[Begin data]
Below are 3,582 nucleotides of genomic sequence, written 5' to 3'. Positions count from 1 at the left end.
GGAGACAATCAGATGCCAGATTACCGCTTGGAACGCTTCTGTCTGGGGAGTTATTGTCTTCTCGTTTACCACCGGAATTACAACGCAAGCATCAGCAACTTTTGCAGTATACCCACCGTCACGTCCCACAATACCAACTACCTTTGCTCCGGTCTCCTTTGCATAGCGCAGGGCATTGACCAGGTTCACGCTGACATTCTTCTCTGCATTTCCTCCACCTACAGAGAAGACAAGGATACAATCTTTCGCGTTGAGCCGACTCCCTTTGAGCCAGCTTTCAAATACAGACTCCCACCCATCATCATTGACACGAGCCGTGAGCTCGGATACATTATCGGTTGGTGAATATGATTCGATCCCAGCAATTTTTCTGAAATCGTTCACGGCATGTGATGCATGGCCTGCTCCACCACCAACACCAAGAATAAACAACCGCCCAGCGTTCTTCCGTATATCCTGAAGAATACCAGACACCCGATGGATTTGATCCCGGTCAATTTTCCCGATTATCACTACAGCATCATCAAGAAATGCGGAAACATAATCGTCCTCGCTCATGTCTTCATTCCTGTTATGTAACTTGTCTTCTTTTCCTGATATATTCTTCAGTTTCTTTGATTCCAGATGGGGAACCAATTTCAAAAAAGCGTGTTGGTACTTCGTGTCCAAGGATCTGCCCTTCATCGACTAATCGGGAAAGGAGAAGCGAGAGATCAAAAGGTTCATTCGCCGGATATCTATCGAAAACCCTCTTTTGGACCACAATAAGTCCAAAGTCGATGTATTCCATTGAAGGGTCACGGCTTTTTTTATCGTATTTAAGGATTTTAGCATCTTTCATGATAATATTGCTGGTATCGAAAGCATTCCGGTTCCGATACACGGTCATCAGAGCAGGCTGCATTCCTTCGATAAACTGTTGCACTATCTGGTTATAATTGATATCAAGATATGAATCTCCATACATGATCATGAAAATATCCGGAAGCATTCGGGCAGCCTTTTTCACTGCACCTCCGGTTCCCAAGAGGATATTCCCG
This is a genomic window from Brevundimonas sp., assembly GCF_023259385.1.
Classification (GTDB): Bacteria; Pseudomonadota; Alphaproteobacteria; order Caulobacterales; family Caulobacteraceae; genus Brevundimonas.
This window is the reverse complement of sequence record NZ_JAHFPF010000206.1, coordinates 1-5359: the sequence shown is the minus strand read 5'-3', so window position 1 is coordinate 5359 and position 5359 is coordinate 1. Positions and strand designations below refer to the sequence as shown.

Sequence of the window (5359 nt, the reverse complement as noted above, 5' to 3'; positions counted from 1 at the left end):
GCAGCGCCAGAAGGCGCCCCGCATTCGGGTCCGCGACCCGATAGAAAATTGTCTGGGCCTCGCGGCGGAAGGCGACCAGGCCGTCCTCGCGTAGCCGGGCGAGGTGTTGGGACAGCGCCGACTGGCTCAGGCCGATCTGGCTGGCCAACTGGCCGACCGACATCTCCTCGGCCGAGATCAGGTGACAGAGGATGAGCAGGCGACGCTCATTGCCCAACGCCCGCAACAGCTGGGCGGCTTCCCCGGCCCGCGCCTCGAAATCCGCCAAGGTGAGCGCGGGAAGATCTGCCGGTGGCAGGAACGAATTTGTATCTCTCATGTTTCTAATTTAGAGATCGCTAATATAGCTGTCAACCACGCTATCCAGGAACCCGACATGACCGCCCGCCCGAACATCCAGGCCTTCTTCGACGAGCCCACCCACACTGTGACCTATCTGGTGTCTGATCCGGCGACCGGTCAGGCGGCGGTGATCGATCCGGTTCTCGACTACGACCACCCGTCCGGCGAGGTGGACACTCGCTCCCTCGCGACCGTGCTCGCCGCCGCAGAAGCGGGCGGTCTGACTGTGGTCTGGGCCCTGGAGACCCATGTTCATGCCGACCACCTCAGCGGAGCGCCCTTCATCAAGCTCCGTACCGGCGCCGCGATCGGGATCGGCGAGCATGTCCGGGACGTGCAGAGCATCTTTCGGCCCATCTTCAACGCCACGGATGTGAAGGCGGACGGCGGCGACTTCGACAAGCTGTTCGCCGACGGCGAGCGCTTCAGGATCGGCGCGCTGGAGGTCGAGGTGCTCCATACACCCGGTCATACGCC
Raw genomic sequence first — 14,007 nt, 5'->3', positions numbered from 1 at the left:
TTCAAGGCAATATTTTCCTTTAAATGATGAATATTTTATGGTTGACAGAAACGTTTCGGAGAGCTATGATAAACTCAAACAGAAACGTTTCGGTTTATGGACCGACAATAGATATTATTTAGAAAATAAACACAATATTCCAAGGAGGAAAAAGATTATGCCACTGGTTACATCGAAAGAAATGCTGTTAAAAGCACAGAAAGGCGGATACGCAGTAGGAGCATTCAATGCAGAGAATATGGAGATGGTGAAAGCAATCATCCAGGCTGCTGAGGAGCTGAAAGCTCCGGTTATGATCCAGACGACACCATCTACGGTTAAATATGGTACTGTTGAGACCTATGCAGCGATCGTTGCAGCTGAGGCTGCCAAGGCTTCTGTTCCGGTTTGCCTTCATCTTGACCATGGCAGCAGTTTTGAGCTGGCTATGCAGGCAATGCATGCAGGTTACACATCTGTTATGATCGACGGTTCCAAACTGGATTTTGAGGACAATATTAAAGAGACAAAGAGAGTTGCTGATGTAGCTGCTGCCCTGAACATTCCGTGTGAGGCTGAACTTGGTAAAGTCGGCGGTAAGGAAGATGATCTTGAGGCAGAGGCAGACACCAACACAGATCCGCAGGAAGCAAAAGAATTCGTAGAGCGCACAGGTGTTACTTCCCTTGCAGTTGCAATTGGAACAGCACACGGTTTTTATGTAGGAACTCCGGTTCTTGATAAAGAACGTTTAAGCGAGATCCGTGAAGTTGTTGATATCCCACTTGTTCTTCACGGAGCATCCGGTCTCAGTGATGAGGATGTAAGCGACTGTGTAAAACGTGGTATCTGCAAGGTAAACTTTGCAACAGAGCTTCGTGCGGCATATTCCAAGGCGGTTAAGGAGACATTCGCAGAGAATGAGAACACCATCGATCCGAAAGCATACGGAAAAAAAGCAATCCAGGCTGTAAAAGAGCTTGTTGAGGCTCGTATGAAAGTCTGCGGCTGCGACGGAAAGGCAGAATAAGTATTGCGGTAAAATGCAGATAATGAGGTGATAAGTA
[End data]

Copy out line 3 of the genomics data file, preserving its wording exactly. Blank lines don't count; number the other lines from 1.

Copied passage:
This is a genomic window from Brevundimonas sp., assembly GCF_023259385.1.